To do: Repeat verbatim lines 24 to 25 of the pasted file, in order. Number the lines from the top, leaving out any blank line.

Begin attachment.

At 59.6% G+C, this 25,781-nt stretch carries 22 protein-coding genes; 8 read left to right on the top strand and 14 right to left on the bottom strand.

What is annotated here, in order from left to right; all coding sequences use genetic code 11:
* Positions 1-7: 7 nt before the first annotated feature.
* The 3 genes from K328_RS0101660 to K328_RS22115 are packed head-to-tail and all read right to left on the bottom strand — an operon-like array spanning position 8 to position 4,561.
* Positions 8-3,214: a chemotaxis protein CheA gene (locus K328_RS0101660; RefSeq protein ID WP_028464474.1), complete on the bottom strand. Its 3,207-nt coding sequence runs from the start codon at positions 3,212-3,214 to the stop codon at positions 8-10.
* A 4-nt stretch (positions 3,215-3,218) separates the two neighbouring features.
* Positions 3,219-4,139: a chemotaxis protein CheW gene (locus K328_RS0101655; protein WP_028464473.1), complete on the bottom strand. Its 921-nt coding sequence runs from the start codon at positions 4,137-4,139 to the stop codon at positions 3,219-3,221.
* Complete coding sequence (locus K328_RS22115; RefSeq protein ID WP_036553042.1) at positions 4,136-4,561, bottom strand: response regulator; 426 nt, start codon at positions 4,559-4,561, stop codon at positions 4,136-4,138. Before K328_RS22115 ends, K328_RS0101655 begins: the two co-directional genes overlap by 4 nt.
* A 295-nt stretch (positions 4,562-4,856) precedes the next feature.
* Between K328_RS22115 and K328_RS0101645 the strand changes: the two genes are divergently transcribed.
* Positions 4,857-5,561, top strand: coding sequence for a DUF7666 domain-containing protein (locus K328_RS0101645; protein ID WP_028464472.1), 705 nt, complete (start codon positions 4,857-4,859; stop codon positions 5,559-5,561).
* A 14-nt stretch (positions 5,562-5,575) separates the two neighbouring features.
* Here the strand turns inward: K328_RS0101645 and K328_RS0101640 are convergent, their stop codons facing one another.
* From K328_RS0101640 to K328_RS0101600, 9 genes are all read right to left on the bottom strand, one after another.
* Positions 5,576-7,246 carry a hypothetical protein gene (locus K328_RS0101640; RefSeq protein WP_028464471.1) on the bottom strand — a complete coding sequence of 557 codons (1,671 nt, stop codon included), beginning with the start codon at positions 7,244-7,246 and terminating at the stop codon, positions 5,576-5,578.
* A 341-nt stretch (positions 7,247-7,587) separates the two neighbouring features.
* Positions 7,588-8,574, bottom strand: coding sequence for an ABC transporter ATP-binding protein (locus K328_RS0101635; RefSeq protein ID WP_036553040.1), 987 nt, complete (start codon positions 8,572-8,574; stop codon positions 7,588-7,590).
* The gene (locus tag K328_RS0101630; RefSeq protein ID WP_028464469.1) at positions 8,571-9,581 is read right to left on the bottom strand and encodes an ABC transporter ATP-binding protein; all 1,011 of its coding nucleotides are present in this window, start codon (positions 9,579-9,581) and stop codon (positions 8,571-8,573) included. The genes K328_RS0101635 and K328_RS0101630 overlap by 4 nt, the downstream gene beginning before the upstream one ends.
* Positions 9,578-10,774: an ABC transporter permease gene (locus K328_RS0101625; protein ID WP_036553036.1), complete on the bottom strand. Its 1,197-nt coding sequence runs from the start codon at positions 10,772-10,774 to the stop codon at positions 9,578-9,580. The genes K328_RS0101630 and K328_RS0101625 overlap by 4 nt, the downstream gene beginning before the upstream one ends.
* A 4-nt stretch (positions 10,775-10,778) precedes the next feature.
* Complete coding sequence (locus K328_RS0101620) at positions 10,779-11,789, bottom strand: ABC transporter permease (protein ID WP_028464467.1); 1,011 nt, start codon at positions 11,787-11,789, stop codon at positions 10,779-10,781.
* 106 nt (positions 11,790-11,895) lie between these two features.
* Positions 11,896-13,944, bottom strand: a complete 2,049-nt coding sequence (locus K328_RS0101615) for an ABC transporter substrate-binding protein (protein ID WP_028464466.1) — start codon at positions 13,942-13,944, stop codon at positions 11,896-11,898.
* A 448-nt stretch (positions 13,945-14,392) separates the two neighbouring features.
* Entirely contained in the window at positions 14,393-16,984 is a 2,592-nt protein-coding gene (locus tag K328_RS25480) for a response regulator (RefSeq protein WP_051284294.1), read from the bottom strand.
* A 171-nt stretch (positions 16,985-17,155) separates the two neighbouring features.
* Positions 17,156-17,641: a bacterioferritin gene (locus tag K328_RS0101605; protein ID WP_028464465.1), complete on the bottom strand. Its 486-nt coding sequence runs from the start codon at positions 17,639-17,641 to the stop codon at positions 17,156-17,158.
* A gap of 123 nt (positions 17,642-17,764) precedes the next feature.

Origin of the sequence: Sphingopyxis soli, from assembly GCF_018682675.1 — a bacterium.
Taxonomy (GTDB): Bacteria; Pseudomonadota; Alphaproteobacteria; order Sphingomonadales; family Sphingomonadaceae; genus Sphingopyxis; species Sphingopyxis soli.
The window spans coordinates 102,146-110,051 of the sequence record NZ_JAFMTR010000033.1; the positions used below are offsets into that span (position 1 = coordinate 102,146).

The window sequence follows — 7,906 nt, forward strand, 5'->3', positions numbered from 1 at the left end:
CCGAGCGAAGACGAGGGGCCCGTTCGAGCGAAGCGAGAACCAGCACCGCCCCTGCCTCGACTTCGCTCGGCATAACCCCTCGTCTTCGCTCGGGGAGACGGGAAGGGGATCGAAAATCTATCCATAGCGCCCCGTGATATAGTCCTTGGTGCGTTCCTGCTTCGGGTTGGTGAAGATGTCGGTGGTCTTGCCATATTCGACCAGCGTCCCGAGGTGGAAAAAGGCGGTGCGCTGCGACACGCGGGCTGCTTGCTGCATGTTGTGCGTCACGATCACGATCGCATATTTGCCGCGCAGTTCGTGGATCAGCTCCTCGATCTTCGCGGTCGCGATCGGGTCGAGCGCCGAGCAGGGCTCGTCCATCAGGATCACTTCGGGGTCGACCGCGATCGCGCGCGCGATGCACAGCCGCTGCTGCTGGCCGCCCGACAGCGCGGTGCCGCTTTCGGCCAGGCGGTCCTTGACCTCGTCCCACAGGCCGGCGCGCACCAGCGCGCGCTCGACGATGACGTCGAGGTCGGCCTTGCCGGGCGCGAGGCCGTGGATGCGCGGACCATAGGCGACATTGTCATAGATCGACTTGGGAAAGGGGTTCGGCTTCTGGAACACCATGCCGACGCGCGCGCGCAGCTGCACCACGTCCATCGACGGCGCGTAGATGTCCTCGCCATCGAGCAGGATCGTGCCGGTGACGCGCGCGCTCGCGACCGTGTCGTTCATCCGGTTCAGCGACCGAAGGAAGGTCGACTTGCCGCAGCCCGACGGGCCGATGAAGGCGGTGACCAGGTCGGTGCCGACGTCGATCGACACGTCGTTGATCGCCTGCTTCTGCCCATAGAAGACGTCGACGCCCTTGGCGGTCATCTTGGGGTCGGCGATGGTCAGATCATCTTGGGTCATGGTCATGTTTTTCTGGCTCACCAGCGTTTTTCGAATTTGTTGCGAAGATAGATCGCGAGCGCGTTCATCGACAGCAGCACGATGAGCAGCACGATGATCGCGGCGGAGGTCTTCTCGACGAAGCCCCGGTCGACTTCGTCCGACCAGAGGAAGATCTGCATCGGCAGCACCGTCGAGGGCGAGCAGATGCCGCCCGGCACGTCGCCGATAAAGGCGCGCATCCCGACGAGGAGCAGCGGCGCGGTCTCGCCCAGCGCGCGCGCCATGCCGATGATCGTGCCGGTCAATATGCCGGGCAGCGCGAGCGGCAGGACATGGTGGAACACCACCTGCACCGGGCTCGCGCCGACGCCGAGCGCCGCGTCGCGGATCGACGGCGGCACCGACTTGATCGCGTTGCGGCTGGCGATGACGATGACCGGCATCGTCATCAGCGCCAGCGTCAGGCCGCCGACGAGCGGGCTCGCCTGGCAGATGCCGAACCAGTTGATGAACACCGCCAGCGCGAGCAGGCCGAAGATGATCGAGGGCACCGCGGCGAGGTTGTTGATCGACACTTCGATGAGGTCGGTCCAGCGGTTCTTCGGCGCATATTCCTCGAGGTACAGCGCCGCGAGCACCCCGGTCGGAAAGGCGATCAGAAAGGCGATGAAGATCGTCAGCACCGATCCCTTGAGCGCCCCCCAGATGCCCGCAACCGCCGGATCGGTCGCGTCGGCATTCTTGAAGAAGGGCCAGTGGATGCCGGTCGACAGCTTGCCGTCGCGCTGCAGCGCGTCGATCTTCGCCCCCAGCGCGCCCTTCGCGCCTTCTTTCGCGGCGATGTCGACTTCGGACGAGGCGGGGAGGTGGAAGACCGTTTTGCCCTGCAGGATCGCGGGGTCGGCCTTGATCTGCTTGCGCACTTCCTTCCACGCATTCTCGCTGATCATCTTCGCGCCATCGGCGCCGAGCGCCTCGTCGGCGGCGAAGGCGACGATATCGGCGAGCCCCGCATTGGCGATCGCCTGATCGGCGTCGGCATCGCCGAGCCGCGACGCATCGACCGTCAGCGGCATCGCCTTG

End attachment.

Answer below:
* A 448-nt stretch (positions 13,945-14,392) separates the two neighbouring features.
* Entirely contained in the window at positions 14,393-16,984 is a 2,592-nt protein-coding gene (locus tag K328_RS25480) for a response regulator (RefSeq protein WP_051284294.1), read from the bottom strand.